November 2016 Update


White House seeks exemption from continued flat-funding for 2020 Census/ACS — With time running out on a temporary Fiscal Year 2017 funding measure, Republican House and Senate leaders have decided to offer a second stop-gap bill (called a Continuing Resolution, or CR) that would extend last year’s (FY2016) funding levels through the end of March, essentially letting the new Administration and next (115th) Congress make final decisions on FY2017 spending levels. The current CR expires on December 9th.

The Obama Administration has requested an exemption from continued flat-funding, called an “anomaly,” for one of two main Census Bureau budget accounts, Periodic Censuses and Programs (PCP); it has proposed an annual “spend rate” of $1.192 billion through the second quarter of FY2017. Without an anomaly, the Bureau could be facing cost overruns in IT system development and abandonment of new, cost-saving methods. The PCP account covers the 2020 Census, American Community Survey (ACS), quinquennial (2017) Economic Census, and several broader activities (e.g. IT systems; geographic information) that support all of the cyclical Census Bureau programs.

Dozens of stakeholder organizations signed a Census Project letter to the bipartisan congressional and Appropriations Committee leadership, urging support for the anomaly. Two of the letters are posted in the Letters section of our website. We also urge stakeholders to contact their own Representatives, Senators, and other congressional allies, to amplify the message in the coalition letter.


House subcommittee reviews 2016 Census Test, IT planning for 2020 — The House Committee on Oversight and Government Reform, Subcommittee on Government Operations, held a hearing on November 16 to review the results of the 2016 Census Test and evaluate efforts to ensure on-time IT system development and cybersecurity for the 2020 Census. The site test took place last spring (with an April 1, 2016 “Census Day”) in parts of Los Angeles County and Harris County, Texas.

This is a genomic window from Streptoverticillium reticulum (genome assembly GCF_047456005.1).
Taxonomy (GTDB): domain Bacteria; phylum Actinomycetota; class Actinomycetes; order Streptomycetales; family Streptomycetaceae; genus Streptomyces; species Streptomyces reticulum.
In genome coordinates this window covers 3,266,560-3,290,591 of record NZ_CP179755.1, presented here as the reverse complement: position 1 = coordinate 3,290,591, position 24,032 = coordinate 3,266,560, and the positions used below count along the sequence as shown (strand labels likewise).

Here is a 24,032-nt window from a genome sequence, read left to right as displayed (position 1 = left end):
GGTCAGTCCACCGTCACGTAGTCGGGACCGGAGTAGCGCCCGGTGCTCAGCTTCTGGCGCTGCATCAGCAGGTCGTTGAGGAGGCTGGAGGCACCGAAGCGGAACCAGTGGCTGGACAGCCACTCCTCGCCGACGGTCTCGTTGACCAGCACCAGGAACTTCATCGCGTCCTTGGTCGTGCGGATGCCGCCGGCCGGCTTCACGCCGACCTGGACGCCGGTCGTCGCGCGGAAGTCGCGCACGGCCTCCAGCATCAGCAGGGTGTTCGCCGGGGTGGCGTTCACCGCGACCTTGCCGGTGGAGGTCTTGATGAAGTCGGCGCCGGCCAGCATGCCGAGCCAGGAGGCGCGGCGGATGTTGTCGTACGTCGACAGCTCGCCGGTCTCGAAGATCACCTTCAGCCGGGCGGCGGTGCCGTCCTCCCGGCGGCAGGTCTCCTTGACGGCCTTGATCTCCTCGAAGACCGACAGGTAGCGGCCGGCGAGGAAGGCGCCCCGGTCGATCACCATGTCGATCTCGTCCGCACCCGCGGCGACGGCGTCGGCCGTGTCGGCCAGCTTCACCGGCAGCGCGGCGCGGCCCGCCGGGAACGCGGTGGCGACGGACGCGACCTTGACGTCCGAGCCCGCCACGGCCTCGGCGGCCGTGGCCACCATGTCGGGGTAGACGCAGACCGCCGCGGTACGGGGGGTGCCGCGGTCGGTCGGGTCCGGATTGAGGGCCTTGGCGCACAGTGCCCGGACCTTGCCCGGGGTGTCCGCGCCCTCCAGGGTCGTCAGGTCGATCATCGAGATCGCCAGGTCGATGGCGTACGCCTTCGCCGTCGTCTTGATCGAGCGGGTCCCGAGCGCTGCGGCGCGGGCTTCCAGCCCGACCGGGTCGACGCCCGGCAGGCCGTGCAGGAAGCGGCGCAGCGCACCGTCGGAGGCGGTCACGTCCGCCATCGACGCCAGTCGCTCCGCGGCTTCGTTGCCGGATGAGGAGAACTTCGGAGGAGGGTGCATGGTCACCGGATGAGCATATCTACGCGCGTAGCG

Census Director John Thompson, Census Bureau CIO Kevin Smith, and Robert Goldenkoff and David Powner from the Government Accountability Office (GAO), Congress’ watchdog agency, testified at the hearing. Witness statements and the hearing webcast are available online. GAO auditors continued to express concern about the Census Bureau’s ability to test all new IT systems before the census, while the Bureau assured lawmakers that it was on schedule to deploy and fully evaluate data collection and processing systems.

Commerce Department issues final notice for 2020 Census LUCA program — The Commerce Department published a Federal Register Notice on November 7, outlining the Census Bureau’s intent to conduct the 2020 Census Local Update of Census Addresses (LUCA) Operation. The bureau is required by law (Title 13, U.S.C.) to conduct the LUCA program before each census. The comment period runs for 30 days.